“The Resurrectionist” by J.P. Sullivan
Reviewed by Rebecca DeVendra
J.P. Sullivan’s “The Resurrectionist” opens with a man’s request that his dead wife be brought back to the world of the living against her will. While awful, the tone of the story is light and makes for a pleasurable read. No stomach-twisting-into-knots moments here, Sullivan is more interested in writing an adventure. The story hits some satisfying points, and all costs are paid in full by the characters, leaving a bittersweet ending for the reader to contemplate.
“Cut from Cracked Ice” by Jared W. Cooper is a story about people with psionic abilities. Minds latch to other minds, and everyone picks a “Theory” (analogous to picking a major in college) to peruse after graduation. Renei chooses cryokinesis, to the chagrin of her mother. The crux of the story is in the tumultuous relationship Renei has with her mother, which takes a sinister, albeit predictable, turn midway. The overall tone of the story is melancholic, the ending lachrymose.
“The Memory Thief” by Ken Altabef is about a man at the end of his life, contemplating his memories in a nursing home. He visualizes a demon of sorts physically accosting him and stealing his memories right from under his nose. He grabs its heel at one point, and demands it desist. The story vacillates between two narratives: either this guy is crazy, or the fantastic things he sees are real. It boils down to a retelling of Peter Pan where the young boy seeks out the old man to give him a glimpse into his world. It’s sweet, if not a bit saccharine at times.
“Not-Sisters” by Shannon Peavey is an unsettling tale about the girl Alina and a man called the Doctor, who eats creature’s hearts. Alina hears the voice of her not-sister, a twin that was never born. The doctor coaxes the not-sister out of Alina’s body by constructing a mask that traps the twin inside it. Peavey expertly weaves a macabre tension into the story as it goes on, and the ending does not disappoint.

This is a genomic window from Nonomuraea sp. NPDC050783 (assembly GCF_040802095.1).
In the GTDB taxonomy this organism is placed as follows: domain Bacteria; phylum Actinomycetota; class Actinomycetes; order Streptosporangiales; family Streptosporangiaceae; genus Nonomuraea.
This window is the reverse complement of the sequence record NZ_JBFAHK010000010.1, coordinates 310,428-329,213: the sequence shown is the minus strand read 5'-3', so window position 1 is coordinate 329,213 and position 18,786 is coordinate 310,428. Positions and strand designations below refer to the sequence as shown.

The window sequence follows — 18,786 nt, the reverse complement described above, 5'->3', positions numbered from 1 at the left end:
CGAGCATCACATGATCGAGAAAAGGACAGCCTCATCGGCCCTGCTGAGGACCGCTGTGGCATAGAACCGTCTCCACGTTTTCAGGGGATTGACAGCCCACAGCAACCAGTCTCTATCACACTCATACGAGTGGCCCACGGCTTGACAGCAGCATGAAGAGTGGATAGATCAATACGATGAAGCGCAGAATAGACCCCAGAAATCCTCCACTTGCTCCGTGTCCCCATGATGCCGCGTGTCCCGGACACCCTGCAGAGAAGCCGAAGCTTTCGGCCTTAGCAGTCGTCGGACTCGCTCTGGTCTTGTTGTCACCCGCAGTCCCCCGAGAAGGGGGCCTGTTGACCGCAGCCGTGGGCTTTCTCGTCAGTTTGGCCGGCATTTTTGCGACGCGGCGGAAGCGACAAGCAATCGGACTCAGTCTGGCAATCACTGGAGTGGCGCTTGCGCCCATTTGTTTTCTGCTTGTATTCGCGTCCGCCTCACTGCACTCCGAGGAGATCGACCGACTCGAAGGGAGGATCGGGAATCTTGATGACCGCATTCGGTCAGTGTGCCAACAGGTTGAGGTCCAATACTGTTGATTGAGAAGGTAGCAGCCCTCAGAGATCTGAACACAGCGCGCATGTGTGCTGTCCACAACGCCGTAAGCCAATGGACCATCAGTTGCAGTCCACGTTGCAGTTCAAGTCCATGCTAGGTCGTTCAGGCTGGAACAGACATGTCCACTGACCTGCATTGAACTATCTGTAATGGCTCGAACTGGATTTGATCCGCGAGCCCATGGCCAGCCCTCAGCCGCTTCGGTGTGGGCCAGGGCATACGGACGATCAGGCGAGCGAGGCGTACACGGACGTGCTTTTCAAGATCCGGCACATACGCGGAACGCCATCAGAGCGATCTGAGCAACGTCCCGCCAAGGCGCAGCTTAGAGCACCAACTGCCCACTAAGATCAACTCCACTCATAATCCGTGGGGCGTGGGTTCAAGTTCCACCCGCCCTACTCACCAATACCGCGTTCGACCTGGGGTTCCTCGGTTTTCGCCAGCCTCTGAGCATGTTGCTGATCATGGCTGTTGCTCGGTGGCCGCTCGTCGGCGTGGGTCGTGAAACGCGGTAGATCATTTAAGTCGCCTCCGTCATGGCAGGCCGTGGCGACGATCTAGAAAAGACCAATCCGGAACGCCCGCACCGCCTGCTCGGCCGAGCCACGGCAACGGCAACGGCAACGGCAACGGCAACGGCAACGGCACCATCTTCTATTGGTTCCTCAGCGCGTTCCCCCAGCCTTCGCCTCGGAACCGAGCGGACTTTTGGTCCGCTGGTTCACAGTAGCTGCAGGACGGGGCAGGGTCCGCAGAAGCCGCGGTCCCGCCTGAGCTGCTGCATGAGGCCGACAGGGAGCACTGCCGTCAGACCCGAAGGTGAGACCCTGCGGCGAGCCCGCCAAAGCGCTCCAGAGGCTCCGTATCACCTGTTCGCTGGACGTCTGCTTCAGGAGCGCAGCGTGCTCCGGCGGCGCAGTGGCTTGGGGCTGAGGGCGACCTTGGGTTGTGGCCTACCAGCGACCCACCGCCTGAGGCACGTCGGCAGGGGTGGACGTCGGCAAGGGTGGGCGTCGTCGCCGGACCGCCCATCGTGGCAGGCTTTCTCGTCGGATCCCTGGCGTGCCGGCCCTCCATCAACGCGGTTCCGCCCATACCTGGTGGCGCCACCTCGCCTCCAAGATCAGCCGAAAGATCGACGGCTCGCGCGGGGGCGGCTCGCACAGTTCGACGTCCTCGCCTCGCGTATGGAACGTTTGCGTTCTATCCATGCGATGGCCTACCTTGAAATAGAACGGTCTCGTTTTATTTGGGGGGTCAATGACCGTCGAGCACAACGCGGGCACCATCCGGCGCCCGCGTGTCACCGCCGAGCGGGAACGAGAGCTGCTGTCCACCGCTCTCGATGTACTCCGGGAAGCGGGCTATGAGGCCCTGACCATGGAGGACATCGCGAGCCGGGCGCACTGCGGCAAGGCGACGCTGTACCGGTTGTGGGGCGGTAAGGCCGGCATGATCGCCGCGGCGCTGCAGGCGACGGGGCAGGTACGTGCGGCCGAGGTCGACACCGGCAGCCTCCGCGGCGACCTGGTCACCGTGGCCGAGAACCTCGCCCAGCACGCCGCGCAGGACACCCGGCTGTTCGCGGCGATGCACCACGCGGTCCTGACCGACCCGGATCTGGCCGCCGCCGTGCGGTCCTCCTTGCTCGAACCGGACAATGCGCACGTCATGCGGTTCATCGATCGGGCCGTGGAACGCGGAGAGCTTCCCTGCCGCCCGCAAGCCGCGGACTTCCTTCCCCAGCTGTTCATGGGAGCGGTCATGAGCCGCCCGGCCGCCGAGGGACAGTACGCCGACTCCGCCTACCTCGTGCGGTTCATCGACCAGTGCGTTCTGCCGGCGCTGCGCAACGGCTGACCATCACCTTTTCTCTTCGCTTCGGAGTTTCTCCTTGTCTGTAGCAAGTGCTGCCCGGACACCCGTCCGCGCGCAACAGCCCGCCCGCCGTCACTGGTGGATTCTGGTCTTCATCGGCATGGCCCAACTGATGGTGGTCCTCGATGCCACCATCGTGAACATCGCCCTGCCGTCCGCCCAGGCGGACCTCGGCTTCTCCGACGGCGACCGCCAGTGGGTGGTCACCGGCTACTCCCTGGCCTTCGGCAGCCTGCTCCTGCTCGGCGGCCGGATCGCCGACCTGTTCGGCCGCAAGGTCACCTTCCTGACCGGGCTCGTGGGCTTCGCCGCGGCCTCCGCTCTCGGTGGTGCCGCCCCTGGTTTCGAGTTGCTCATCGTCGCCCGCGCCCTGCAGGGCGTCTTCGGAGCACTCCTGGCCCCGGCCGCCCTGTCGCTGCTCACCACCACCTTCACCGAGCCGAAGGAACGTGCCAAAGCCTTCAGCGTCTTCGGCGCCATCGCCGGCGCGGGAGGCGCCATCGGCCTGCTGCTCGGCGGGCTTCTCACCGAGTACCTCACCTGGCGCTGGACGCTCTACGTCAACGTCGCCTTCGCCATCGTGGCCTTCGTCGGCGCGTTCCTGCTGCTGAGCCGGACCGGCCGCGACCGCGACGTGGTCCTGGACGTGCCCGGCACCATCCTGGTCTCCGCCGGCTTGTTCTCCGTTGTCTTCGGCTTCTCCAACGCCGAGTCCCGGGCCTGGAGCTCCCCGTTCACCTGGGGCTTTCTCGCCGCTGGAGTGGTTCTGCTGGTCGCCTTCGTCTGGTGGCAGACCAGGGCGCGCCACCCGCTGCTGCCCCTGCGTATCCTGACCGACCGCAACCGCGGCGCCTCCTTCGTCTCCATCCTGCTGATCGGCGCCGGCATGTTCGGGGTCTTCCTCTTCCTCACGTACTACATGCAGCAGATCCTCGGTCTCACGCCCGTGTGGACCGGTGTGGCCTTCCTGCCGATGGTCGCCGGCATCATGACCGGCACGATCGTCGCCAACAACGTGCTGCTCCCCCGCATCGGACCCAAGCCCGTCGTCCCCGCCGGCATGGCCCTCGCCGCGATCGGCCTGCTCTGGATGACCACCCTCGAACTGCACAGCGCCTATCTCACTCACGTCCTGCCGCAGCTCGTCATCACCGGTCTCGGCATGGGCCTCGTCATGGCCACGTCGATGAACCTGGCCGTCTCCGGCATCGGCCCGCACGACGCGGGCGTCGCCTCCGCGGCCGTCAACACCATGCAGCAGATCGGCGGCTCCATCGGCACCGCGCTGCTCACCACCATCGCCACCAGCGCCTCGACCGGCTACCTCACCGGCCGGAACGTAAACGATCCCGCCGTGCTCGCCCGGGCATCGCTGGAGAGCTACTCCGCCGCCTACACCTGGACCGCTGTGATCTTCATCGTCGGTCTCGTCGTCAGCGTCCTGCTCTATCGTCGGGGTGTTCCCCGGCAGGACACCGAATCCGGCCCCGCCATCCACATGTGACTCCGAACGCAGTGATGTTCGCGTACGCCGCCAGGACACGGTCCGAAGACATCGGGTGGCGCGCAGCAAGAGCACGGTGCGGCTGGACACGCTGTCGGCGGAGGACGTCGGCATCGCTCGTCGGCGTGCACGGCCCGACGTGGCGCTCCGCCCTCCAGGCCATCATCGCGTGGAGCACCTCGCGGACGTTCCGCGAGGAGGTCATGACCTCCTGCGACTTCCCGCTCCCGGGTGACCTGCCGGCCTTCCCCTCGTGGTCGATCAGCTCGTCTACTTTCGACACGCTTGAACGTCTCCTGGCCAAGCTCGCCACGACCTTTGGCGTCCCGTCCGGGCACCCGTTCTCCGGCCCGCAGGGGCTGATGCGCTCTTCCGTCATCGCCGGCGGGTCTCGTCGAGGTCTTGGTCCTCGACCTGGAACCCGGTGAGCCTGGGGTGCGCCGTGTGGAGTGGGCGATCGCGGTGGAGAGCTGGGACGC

“Hell Sat and Bantered” by Allison Mulder is a tale about women oracles. The main character sees a future relationship that doesn’t work in the end, but tries it out anyway. “All the ends are bad if you follow them far enough,” says a prophetic grandmother. Who likes being a prophet, really? People kill them, because they don’t like bad news. Excellent story-telling that is intriguing throughout.
“Nemesis Inside!” by Amanda Rankin is about a toy coming alive, a super villain with a tiny katana, gone rogue. It’s a short story but charming and light, sure to put a smile on the reader’s face.
Rebecca DeVendra is a figure artist and speculative fiction writer living in Boston. Her fiction can be found at Starship Sofa. She’s also a mom to three cacophonous, early-rising children. She’s probably in her pajamas, but she has an emergency collar shirt for video calls. Check out her blog.